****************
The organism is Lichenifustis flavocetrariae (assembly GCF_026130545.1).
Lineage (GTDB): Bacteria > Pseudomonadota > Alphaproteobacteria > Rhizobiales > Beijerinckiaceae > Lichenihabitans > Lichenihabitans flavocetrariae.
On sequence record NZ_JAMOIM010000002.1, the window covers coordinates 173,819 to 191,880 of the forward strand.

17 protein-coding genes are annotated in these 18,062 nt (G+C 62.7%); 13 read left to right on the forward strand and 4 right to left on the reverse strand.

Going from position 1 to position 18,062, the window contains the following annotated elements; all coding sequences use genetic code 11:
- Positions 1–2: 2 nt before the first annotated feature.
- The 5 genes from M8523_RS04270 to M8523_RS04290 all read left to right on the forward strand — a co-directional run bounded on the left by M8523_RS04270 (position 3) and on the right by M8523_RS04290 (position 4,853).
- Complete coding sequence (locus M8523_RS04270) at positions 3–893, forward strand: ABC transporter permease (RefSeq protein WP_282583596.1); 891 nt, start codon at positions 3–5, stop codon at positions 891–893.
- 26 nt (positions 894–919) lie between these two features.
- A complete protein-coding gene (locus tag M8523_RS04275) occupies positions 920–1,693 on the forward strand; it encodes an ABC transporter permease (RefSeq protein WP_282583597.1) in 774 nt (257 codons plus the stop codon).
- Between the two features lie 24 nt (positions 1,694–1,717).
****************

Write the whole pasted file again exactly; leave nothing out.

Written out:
The organism is Lichenifustis flavocetrariae (assembly GCF_026130545.1).
Lineage (GTDB): Bacteria > Pseudomonadota > Alphaproteobacteria > Rhizobiales > Beijerinckiaceae > Lichenihabitans > Lichenihabitans flavocetrariae.
On sequence record NZ_JAMOIM010000002.1, the window covers coordinates 173,819 to 191,880 of the forward strand.

17 protein-coding genes are annotated in these 18,062 nt (G+C 62.7%); 13 read left to right on the forward strand and 4 right to left on the reverse strand.

Going from position 1 to position 18,062, the window contains the following annotated elements; all coding sequences use genetic code 11:
- Positions 1–2: 2 nt before the first annotated feature.
- The 5 genes from M8523_RS04270 to M8523_RS04290 all read left to right on the forward strand — a co-directional run bounded on the left by M8523_RS04270 (position 3) and on the right by M8523_RS04290 (position 4,853).
- Complete coding sequence (locus M8523_RS04270) at positions 3–893, forward strand: ABC transporter permease (RefSeq protein WP_282583596.1); 891 nt, start codon at positions 3–5, stop codon at positions 891–893.
- 26 nt (positions 894–919) lie between these two features.
- A complete protein-coding gene (locus tag M8523_RS04275) occupies positions 920–1,693 on the forward strand; it encodes an ABC transporter permease (RefSeq protein WP_282583597.1) in 774 nt (257 codons plus the stop codon).
- Between the two features lie 24 nt (positions 1,694–1,717).